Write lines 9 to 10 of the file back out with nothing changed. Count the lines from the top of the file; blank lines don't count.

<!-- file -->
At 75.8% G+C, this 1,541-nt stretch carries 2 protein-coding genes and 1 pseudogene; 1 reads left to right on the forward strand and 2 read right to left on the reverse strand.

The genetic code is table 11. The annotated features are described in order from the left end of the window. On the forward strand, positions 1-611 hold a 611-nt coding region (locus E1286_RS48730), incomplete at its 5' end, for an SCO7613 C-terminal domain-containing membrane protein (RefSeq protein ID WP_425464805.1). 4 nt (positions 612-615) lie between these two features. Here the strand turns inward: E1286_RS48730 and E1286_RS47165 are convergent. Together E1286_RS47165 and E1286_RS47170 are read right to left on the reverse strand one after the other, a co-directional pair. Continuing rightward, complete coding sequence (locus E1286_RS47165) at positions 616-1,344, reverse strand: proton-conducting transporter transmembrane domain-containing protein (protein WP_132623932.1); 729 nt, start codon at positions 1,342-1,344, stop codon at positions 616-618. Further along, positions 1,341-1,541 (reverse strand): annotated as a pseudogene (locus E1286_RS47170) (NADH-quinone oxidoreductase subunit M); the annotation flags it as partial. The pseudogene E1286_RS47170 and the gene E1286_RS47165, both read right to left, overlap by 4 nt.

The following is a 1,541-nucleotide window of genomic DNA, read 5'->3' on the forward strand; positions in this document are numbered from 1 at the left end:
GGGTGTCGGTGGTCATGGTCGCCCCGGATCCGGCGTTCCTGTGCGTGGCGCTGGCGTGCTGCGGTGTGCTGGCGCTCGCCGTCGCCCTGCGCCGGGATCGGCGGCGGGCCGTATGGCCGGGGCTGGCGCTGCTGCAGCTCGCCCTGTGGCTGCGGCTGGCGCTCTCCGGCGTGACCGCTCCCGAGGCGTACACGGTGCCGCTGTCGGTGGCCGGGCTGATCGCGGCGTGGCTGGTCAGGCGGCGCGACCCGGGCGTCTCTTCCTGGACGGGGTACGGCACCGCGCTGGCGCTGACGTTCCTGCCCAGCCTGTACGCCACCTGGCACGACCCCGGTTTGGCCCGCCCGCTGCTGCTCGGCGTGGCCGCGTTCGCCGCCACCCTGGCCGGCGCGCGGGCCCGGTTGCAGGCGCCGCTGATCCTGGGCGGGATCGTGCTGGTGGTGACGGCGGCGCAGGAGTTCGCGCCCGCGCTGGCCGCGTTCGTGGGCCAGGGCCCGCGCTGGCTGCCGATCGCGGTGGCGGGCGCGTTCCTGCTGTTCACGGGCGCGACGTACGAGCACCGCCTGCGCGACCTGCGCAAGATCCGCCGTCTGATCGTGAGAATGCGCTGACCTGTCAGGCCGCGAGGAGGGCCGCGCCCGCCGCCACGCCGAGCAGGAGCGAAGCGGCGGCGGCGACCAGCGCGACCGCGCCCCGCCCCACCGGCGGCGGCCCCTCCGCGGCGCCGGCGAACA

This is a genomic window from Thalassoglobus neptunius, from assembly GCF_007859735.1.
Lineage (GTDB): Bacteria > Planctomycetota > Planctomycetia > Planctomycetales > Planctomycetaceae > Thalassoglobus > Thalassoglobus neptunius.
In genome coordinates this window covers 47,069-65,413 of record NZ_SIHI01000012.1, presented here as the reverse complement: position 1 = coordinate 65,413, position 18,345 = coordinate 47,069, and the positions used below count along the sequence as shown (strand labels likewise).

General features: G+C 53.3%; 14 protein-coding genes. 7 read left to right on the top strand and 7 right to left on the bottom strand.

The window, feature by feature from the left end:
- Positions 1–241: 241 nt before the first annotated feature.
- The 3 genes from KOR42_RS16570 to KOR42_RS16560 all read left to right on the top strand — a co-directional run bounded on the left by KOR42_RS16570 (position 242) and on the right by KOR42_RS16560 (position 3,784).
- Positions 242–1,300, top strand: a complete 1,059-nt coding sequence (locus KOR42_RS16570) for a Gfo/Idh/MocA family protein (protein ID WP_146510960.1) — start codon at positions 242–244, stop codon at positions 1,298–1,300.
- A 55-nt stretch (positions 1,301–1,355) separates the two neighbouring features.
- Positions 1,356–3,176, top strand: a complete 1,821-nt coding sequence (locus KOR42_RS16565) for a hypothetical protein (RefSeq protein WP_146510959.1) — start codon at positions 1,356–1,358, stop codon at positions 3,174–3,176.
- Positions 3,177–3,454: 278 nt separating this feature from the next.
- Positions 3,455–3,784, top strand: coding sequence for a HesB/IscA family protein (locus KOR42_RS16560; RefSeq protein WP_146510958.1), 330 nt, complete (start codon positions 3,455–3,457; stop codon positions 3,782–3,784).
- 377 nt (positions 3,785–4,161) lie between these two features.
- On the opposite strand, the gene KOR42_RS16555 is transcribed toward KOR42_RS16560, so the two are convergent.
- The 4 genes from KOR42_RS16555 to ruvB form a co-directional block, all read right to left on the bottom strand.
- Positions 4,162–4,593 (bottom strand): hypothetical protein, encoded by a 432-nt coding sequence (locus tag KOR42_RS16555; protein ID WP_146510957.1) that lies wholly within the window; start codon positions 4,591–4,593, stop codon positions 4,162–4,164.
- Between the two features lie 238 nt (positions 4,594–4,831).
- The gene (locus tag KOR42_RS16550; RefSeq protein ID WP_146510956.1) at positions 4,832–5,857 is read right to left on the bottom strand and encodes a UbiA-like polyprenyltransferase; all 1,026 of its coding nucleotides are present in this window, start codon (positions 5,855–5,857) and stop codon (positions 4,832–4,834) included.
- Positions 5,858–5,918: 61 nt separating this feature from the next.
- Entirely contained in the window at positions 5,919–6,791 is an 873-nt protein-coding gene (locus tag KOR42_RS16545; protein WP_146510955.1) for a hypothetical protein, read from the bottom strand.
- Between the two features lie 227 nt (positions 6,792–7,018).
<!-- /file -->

The window, feature by feature from the left end:
- Positions 1–241: 241 nt before the first annotated feature.